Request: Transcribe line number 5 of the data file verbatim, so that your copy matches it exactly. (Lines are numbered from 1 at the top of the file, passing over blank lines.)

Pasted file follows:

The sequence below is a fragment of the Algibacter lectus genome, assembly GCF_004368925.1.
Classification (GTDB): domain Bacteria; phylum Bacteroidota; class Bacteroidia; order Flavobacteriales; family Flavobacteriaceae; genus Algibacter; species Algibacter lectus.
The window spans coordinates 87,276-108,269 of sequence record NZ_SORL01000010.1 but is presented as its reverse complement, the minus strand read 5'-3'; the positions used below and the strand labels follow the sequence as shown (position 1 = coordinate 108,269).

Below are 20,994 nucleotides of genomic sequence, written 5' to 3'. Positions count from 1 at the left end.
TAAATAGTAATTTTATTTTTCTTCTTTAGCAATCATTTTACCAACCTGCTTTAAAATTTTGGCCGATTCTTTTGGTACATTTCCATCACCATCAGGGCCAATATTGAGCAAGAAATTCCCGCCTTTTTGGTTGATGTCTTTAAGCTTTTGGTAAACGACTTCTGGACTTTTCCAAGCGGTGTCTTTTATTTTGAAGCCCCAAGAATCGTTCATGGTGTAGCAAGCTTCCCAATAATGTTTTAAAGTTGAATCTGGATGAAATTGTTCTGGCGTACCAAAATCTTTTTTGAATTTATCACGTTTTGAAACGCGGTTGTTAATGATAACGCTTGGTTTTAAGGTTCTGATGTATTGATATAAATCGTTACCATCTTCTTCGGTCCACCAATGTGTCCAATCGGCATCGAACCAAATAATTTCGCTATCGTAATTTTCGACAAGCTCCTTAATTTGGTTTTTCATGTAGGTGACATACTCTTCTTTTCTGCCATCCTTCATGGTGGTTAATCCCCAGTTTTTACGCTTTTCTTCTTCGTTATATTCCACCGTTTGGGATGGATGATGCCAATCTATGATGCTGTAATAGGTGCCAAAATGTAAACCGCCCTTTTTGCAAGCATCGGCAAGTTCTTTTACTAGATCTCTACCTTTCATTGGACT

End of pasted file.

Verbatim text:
TAAATAGTAATTTTATTTTTCTTCTTTAGCAATCATTTTACCAACCTGCTTTAAAATTTTGGCCGATTCTTTTGGTACATTTCCATCACCATCAGGGCCAATATTGAGCAAGAAATTCCCGCCTTTTTGGTTGATGTCTTTAAGCTTTTGGTAAACGACTTCTGGACTTTTCCAAGCGGTGTCTTTTATTTTGAAGCCCCAAGAATCGTTCATGGTGTAGCAAGCTTCCCAATAATGTTTTAAAGTTGAATCTGGATGAAATTGTTCTGGCGTACCAAAATCTTTTTTGAATTTATCACGTTTTGAAACGCGGTTGTTAATGATAACGCTTGGTTTTAAGGTTCTGATGTATTGATATAAATCGTTACCATCTTCTTCGGTCCACCAATGTGTCCAATCGGCATCGAACCAAATAATTTCGCTATCGTAATTTTCGACAAGCTCCTTAATTTGGTTTTTCATGTAGGTGACATACTCTTCTTTTCTGCCATCCTTCATGGTGGTTAATCCCCAGTTTTTACGCTTTTCTTCTTCGTTATATTCCACCGTTTGGGATGGATGATGCCAATCTATGATGCTGTAATAGGTGCCAAAATGTAAACCGCCCTTTTTGCAAGCATCGGCAAGTTCTTTTACTAGATCTCTACCTTTCATTGGACT